Washington, DC – Congress is now considering legislation that originated in New Mexico. Katie's Law was named after a New Mexico State University graduate student who was murdered in 2003. A DNA sample later helped police identify the man who killed Katie Sepich.
Her parents pushed for legislation that requires law enforcement to collect DNA samples from people who commit serious crimes like rape or murder. Those samples are put in a database that could be used to connect people to unsolved violent crimes.
New Mexico State Representative John Heaton of Carlsbad sponsored the 2006 legislation. He says the law has become a prototype for other states and that "many, many people have ended up now being convicted and there also are many people who have been exonerated because the DNA matches didn't occur."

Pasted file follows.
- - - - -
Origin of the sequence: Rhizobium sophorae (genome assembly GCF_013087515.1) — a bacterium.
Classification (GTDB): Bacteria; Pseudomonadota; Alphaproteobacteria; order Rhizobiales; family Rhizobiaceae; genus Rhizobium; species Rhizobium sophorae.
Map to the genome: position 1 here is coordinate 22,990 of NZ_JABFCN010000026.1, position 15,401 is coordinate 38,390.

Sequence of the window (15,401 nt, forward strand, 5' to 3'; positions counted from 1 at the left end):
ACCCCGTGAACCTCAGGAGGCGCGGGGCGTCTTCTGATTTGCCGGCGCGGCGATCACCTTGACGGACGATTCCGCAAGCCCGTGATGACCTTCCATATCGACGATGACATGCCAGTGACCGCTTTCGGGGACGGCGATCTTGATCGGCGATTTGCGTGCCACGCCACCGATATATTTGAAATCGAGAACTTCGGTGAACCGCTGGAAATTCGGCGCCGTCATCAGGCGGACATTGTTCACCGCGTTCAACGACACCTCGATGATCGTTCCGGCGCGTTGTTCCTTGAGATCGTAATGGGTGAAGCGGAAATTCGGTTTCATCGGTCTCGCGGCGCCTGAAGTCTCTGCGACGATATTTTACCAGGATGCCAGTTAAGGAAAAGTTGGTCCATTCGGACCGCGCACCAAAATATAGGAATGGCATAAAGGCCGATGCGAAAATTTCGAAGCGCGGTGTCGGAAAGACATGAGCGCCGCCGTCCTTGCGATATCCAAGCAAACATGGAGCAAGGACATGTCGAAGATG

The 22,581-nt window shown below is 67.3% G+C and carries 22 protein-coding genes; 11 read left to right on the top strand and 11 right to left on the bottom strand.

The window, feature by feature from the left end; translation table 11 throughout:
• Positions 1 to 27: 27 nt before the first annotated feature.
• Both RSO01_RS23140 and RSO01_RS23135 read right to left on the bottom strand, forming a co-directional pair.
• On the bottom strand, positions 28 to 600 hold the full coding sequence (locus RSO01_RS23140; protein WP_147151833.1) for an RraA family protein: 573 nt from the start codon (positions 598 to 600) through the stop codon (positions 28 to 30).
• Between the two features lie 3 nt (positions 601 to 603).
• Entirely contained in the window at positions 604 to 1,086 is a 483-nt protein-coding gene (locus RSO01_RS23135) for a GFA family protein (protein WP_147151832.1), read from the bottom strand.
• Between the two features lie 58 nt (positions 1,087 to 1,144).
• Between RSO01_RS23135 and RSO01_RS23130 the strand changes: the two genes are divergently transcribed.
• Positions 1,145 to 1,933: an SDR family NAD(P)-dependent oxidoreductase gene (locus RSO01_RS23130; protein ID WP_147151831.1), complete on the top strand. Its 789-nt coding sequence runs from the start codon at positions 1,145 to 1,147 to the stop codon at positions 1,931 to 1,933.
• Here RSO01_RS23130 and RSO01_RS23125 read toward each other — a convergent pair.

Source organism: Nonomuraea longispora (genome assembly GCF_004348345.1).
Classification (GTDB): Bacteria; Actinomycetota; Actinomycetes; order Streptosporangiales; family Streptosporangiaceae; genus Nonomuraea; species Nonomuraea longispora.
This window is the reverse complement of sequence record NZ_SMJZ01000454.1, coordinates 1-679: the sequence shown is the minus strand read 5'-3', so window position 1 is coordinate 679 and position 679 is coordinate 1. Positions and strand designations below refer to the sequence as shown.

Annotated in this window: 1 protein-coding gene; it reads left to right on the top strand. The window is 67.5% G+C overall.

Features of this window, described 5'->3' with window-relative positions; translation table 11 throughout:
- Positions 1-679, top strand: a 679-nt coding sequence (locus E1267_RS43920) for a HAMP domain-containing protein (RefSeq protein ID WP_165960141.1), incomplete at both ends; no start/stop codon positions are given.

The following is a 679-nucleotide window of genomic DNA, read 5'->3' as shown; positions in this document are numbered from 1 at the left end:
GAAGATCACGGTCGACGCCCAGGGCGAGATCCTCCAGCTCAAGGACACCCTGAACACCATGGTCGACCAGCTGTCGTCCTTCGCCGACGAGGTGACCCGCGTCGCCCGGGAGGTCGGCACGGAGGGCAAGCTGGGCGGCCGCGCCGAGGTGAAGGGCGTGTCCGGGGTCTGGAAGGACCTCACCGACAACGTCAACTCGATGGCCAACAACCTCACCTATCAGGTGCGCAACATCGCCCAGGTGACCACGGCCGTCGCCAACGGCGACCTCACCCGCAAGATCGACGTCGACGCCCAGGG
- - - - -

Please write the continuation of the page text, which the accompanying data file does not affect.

Heaton says Katie's law has safeguards to protect people's privacy and it even passed the scrutiny of the ACLU. DNA information is only available to law enforcement and if a person is NOT convicted or if charges are dropped, their DNA sample is removed from the database.
Senators Tom Udall and Jeff Bingaman introduced similar legislation in the US Senate this week. The bill calls for federal grants to help states begin or enhance DNA collection programs. It has already passed in the House of Representatives.